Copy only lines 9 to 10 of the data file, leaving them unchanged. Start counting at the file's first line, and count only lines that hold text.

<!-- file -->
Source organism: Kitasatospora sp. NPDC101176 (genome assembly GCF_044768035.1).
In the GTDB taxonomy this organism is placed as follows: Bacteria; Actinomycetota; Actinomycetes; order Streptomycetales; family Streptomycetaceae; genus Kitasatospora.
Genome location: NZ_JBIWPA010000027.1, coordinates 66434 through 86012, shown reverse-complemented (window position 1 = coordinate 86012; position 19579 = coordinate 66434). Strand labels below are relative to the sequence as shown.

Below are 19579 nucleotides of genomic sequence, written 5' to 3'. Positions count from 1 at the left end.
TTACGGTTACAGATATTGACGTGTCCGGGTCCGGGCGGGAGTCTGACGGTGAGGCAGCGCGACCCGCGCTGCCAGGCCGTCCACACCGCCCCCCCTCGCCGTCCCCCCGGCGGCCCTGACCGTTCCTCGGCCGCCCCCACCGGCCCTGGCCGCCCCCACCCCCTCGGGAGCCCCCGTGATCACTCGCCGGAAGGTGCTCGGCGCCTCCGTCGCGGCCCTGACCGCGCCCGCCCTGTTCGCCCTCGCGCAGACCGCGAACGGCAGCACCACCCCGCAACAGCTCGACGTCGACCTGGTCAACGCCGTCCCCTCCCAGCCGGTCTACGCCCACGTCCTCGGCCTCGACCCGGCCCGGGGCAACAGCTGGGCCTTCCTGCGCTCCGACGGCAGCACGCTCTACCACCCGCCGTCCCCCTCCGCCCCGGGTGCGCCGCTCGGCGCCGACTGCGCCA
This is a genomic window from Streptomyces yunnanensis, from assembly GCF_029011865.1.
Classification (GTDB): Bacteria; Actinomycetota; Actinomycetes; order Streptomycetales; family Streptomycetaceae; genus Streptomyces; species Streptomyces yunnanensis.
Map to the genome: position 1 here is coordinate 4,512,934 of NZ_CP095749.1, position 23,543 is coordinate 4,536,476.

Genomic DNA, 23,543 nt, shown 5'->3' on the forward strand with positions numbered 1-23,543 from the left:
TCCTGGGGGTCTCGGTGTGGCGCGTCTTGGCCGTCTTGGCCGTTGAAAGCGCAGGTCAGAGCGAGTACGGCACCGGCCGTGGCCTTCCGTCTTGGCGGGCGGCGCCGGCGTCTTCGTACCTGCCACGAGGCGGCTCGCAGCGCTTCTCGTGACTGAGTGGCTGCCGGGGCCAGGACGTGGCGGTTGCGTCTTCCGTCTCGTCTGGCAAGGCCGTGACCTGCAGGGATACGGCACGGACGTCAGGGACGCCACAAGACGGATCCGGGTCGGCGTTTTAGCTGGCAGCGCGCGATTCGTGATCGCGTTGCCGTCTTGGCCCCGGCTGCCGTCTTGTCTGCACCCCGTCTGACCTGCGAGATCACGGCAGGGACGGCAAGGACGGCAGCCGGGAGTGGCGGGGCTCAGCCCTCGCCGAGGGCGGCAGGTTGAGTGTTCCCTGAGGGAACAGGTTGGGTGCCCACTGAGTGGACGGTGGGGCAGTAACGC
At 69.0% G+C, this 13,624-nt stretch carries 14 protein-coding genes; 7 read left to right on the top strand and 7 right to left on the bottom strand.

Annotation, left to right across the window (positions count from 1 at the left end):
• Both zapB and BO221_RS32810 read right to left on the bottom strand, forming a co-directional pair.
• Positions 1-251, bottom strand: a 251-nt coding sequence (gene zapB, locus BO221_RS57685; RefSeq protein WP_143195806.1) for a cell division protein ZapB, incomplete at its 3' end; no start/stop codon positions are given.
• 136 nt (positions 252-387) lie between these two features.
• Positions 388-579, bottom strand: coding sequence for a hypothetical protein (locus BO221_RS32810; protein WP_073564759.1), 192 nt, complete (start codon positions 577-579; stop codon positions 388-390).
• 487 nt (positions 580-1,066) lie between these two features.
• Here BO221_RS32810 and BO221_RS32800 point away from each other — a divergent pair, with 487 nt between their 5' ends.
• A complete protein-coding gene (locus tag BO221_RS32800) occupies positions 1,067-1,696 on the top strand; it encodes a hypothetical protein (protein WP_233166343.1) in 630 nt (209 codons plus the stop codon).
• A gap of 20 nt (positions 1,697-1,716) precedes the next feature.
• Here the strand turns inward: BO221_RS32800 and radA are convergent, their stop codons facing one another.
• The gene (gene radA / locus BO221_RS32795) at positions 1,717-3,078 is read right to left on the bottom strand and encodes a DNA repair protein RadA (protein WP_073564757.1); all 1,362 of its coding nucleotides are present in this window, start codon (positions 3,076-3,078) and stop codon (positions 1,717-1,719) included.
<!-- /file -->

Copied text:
Genomic DNA, 23,543 nt, shown 5'->3' on the forward strand with positions numbered 1-23,543 from the left:
TCCTGGGGGTCTCGGTGTGGCGCGTCTTGGCCGTCTTGGCCGTTGAAAGCGCAGGTCAGAGCGAGTACGGCACCGGCCGTGGCCTTCCGTCTTGGCGGGCGGCGCCGGCGTCTTCGTACCTGCCACGAGGCGGCTCGCAGCGCTTCTCGTGACTGAGTGGCTGCCGGGGCCAGGACGTGGCGGTTGCGTCTTCCGTCTCGTCTGGCAAGGCCGTGACCTGCAGGGATACGGCACGGACGTCAGGGACGCCACAAGACGGATCCGGGTCGGCGTTTTAGCTGGCAGCGCGCGATTCGTGATCGCGTTGCCGTCTTGGCCCCGGCTGCCGTCTTGTCTGCACCCCGTCTGACCTGCGAGATCACGGCAGGGACGGCAAGGACGGCAGCCGGGAGTGGCGGGGCTCAGCCCTCGCCGAGGGCGGCAGGTTGAGTGTTCCCTGAGGGAACAGGTTGGGTGCCCACTGAGTGGACGGTGGGGCAGTAACGC